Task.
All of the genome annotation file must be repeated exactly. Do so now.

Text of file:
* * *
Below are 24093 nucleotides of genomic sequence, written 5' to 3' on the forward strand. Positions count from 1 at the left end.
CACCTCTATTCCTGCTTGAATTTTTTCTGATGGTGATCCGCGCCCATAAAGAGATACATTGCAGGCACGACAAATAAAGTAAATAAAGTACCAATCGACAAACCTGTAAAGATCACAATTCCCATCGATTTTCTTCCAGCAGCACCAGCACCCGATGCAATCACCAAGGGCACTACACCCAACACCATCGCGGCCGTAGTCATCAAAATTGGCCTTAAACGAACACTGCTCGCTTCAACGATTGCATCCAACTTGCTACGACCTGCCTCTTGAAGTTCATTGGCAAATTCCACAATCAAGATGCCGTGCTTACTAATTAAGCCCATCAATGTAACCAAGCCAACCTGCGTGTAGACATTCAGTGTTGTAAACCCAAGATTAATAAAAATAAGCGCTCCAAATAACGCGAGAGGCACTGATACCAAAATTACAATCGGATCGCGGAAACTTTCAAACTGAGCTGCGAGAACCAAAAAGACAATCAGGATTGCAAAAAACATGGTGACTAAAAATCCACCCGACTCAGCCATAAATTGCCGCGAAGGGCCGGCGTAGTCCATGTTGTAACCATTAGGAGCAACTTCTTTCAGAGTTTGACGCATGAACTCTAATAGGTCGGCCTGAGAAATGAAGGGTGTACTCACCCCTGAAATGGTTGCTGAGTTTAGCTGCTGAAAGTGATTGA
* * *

Below are 24093 nucleotides of genomic sequence, written 5' to 3' on the forward strand. Positions count from 1 at the left end.
CACCTCTATTCCTGCTTGAATTTTTTCTGATGGTGATCCGCGCCCATAAAGAGATACATTGCAGGCACGACAAATAAAGTAAATAAAGTACCAATCGACAAACCTGTAAAGATCACAATTCCCATCGATTTTCTTCCAGCAGCACCAGCACCCGATGCAATCACCAAGGGCACTACACCCAACACCATCGCGGCCGTAGTCATCAAAATTGGCCTTAAACGAACACTGCTCGCTTCAACGATTGCATCCAACTTGCTACGACCTGCCTCTTGAAGTTCATTGGCAAATTCCACAATCAAGATGCCGTGCTTACTAATTAAGCCCATCAATGTAACCAAGCCAACCTGCGTGTAGACATTCAGTGTTGTAAACCCAAGATTAATAAAAATAAGCGCTCCAAATAACGCGAGAGGCACTGATACCAAAATTACAATCGGATCGCGGAAACTTTCAAACTGAGCTGCGAGAACCAAAAAGACAATCAGGATTGCAAAAAACATGGTGACTAAAAATCCACCCGACTCAGCCATAAATTGCCGCGAAGGGCCGGCGTAGTCCATGTTGTAACCATTAGGAGCAACTTCTTTCAGAGTTTGACGCATGAACTCTAATAGGTCGGCCTGAGAAATGAAGGGTGTACTCACCCCTGAAATGGTTGCTGAGTTTAGCTGCTGAAAGTGATTGA